Study: Even Singing 'Happy Birthday' Can Spread Virus
This year seems to have drifted society even further into some bizarre alternate universe now that researchers are claiming that singing “Happy Birthday” during handwashing could be harmful.
Health experts at Lund University in Sweden monitored people singing while hand washing and found that consonant-heavy lyrics (like those found in “Happy Birthday”) cause more respiratory droplets to float through the air in an aerosolized state, reports the New York Post. “Happy Birthday” is particularly significant because some experts have suggested singing the song two times over while washing one’s hands helps ensure hands are cleaned long enough.
The researchers say a dozen of the study participants emitted aerosols while singing. Prior to this study, there had been no scientific investigation into the amount of aerosol particles and larger droplets that are shot out while a person sings, according to the university.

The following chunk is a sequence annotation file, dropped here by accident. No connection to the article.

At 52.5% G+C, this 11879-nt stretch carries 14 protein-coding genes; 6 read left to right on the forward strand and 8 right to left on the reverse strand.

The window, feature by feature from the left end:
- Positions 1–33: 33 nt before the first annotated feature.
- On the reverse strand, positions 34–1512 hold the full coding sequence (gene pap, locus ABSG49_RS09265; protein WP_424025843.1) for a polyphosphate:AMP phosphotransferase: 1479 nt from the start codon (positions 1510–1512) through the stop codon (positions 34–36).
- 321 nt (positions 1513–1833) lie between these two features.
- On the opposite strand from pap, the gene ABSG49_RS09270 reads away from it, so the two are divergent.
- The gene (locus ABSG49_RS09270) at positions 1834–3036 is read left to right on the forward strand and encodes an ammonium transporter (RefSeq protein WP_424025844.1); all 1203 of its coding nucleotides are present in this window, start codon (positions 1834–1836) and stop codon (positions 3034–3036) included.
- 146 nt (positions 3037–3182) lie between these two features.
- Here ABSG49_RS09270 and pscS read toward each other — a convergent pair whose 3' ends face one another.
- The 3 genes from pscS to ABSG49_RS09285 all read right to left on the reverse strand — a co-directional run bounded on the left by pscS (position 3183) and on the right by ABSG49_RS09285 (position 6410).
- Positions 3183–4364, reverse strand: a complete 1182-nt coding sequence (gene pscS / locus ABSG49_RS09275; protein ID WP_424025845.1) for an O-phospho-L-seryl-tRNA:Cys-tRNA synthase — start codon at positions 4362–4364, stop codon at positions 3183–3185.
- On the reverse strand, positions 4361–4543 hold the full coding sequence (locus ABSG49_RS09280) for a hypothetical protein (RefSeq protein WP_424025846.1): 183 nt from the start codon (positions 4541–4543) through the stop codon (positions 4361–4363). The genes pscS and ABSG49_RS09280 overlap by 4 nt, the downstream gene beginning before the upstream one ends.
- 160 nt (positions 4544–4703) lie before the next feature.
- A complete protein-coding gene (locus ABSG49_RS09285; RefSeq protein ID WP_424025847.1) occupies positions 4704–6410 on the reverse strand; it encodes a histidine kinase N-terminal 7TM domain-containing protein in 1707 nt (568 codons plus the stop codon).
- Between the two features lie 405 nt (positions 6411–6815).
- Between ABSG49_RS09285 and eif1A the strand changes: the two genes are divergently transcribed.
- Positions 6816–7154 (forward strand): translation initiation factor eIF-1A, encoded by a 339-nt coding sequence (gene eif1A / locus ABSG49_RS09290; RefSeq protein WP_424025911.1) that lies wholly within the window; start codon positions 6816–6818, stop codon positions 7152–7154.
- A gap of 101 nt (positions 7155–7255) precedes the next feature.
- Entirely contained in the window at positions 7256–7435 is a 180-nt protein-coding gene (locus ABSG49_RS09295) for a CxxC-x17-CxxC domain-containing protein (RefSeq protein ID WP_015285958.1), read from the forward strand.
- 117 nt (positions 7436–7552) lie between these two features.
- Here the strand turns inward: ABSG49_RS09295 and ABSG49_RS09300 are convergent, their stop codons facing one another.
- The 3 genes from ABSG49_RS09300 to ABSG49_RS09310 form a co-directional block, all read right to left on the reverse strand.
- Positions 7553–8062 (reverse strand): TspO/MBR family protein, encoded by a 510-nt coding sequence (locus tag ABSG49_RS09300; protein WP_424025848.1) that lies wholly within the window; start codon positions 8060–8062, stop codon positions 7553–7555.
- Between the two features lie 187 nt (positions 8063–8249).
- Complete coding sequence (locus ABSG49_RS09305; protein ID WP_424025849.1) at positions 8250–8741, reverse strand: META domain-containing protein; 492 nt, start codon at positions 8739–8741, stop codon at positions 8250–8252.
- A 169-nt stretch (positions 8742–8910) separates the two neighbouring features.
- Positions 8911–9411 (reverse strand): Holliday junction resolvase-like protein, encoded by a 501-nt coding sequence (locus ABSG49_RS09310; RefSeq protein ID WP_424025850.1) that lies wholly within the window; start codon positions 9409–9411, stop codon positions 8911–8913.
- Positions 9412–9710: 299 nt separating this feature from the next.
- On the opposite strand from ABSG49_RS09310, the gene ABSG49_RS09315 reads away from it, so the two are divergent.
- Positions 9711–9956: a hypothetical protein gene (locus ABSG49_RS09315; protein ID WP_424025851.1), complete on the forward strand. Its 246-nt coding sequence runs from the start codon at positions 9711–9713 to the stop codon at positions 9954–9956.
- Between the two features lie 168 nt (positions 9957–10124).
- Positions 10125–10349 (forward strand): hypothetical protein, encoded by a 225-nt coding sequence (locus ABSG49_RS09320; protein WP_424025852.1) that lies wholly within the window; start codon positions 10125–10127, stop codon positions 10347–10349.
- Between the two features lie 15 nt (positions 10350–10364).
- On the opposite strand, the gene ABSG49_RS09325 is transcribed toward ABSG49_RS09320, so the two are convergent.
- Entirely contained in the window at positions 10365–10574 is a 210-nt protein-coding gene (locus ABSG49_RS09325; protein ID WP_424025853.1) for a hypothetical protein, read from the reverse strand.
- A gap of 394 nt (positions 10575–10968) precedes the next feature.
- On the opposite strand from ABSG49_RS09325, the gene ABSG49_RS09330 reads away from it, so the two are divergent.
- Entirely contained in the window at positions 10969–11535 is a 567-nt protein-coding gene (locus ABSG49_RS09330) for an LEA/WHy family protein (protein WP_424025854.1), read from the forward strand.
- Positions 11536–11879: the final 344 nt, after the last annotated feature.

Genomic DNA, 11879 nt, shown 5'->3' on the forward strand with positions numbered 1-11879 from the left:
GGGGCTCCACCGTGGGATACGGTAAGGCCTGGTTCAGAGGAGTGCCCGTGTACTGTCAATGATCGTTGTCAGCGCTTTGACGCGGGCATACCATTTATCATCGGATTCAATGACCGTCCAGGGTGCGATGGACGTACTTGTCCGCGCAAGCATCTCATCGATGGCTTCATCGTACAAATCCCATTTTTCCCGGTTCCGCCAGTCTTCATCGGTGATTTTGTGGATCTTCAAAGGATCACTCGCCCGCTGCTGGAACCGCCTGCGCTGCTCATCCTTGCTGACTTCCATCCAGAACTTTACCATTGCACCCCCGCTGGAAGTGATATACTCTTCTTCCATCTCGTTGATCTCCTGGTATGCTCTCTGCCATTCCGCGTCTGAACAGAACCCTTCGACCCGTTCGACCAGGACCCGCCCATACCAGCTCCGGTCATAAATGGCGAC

One of the study’s co-authors says words containing the letters B and P appear to spread the most droplets. This was discovered after the subjects sang the popular Swedish children’s song “Bibbis pips Petter.” That song has a similar amount of consonant sounds as “Happy Birthday.”
Two of the people participating in the study had tested positive for COVID-19, and their samples didn’t provide detectable amounts of the coronavirus. However, the same co-author says a person with COVID-19 can still spread the virus through the aerosols released during singing.
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